Joseph Megel is artist in residence and Teaching Professor in Performance Studies at The University of North Carolina Chapel Hill’s Department of Communication, where he runs the Process Series: New Works in Development, a program of the Department of Communication. Mr. Megel has spent the last 25 years focusing on the direction and development of new works for theatre, film, and video. He is Artistic Director of StreetSigns Center for Literature and Performance. Previously, he served for six years as Artistic Director of Playwrights Theatre of New Jersey, and continues to serve as Co-Executive Director of Harland’s Creek Productions; producer of premiers of new plays, developmental producer of screenplays and readings, and producer of short films. Directorial credits include: Guillermo Reyes’s Men on the Verge of a His-panic Breakdown in its Off-Broadway production (Outer Critics Circle Award) and in Los Angeles (Best Director Ovation Award nomination, Best Production Award winner); Jennifer Maisel’s The Last Seder at EST West in Los Angeles, Theatre J in Washington D.C., The Organic Theatre in Chicago (winner of the Kennedy Center’s Fund for New American Plays Grant and other awards); Elisabeth Lewis Corley’s adaptation of The Miser at Duke University; Derek Goldman’s adaptation of Studs Terkel’s Will The Circle Be Unbroken in Chapel Hill and Washington D.C. (starring David Strathairn, Theodore Bikel, and Kathleen Chalfant); Freight: The Five Incarnations of Abel Green by Howard L. Craft and featuring J. Alphonse Nicholson, in North Carolina and both Off-Off Broadway and Off-Broadway. Recent directing includes: Dean Gray's The Pattern at Pendarvis (Off-Off Broadway), Kane Smego's Temples of Lung and Air (NC and Detroit), Sonny Kelly's The Talk (NC), and Howard L. Craft's Orange Light (NC).
Elisabeth Lewis Corley was founding artistic director of the Atlanta Shakespeare Company, now operating as The Shakespeare Tavern. Corley’s poems have appeared in Michigan Quarterly Review, Southern Poetry Review, Hyperion, Carolina Quarterly, Feminist Studies, BigCityLit, MahMag, New Haven Review, Cold Mountain Review, and other publications. In New York she worked for Signature Theatre Company in its first four seasons as an actor and producer and produced and performed in plays by Jim Grimsley for Harland’s Creek Productions. She served Harold Levy, Chancellor of the New York City Board of Education, as an artistic advisor and consultant for special projects. She wrote the screenplay for John David Allen’s short film Love and Roadkill, seen nationally and internationally in its award-winning festival rounds. Her short film About Time, directed by Joseph Megel, screened locally, across the country, and at NewFilmakers in New York City. She played Mrs. Gross in Derek Goldman’s adaption of The Turn of the Screw and other roles for StreetSigns Center for Literature and Performance and appeared regionally in The Goat, Best of Enemies, and A Public Reading of an Unproduced Screenplay About the Death of Walt Disney at Manbites Dog, Steel Magnolias at Triad Stage, and as Mother Courage for Justice Theater Project. She holds an MFA in poetry from the Warren Wilson Program for Writers and a B.A. with Highest-Honors-in-Poetry from the University of North Carolina at Chapel Hill, where she has taught screenwriting and performance of poetry. Corley is a member of the Dramatists Guild, Actors’ Equity Association, and SAG-AFTRA. She is a 2018 Artist Fellowship recipient in poetry from the North Carolina Arts Council.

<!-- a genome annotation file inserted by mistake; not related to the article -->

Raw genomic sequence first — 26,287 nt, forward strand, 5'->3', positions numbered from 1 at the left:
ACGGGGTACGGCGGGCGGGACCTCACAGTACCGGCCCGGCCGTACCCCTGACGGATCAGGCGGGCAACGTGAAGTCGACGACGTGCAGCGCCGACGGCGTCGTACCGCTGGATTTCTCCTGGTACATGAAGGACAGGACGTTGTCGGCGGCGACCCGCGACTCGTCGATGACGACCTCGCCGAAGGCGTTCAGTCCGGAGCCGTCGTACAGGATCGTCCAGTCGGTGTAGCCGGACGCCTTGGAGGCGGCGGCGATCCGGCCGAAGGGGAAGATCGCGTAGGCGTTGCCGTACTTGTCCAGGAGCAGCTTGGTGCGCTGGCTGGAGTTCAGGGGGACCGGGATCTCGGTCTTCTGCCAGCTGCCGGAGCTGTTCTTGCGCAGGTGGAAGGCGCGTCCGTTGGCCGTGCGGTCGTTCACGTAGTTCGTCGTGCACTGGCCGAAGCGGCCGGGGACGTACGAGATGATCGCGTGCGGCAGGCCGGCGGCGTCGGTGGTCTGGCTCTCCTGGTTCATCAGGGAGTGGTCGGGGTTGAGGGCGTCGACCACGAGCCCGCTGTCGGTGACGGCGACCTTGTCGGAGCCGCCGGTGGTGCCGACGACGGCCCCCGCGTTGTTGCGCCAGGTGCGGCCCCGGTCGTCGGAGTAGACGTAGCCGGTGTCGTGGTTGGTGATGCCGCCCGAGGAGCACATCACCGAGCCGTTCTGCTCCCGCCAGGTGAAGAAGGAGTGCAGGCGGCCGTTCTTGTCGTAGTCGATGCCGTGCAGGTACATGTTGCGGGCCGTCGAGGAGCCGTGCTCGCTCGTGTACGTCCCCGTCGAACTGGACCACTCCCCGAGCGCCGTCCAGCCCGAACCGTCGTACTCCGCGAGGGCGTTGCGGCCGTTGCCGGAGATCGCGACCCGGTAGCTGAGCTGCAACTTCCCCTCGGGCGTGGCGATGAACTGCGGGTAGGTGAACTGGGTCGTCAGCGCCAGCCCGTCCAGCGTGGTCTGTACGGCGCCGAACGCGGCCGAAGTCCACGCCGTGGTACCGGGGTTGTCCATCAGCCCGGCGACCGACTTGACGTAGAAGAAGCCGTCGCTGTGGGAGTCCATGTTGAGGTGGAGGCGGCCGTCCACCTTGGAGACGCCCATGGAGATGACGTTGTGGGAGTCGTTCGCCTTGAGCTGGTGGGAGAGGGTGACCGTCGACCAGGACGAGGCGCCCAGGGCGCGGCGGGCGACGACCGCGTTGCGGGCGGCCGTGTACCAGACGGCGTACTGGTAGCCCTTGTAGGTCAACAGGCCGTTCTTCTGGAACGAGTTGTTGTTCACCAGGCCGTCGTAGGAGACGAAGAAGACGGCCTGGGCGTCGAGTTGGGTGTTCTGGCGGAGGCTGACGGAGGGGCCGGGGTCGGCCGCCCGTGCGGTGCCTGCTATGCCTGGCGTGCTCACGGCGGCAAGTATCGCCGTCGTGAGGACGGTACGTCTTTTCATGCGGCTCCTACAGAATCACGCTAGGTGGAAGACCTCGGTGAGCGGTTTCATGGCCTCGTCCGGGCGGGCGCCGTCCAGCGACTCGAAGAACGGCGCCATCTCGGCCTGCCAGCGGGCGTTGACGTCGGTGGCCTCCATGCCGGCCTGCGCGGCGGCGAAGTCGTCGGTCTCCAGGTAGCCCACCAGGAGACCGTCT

Chatham Arts Council has a Meet-the-Artist feature here.
Derek Goldman is Founding Artistic Director of the StreetSigns Center for Literature and Performance. Under Goldman’s leadership, the company was named by the New York Times as “one of Chicago’s top theater companies”; and, after the company’s move to Chapel Hill, North Carolina, by The Spectator as “the region’s leading producer of cutting-edge work.” He is currently Professor of Theater and Performance Studies at Georgetown University and co-Founding Director of the Laboratory for Global Performance and Politics, which he co-founded with Ambassador Cynthia Schneider in 2012 with a mission "to harness the power of performance to humanize global politics." At Georgetown he has overseen numerous world premieres, produced the nationally-acclaimed Tennessee Williams Centennial Festival (in partnership with the American Studies Program) which featured over 30 events at Georgetown and Arena Stage, and hosted and collaborated with world-class artists such as Edward Albee, Belarus Free Theater, Dah Teatar from Belgrade, Ping Chong & Company, Freedom Theater, The Civilians and Michael Friedman, Anna Deavere Smith, Heather Raffo, Moises Kaufman and Tectonic Theater Project, Pig Iron, Michael Rohd and Sojourn Theater, Danny Hoch, Theodore Bikel, John Waters, Michael Kahn, Joy Zinoman, David Strathairn, Kathleen Chalfant, Sister Helen Prejean, Target Margin Theater, Liz Lerman Dance Exchange, Robin Becker Dance, and dozens of others. He is an award-winning stage director, playwright, adapter, developer of new work, teacher, and published scholar, whose artistic work has been seen around the country, Off-Broadway, and at numerous major regional theaters, as well as internationally. He has directed Off-Broadway, internationally, and worked regularly as a director and adapter/playwright with leading regional theatres such as Steppenwolf Theatre in Chicago, Lincoln Center, Arena Stage, Center Stage, Folger Theater, Round House, Theater J, Everyman Theater, Synetic Theater, Forum Theater, the Kennedy Center, and many others. He is the North American representative on the board of the UNESCO/ITI World Conference of Theater School Directors and received his Ph.D. in Performance Studies from Northwestern University. More information about current projects and past performances here.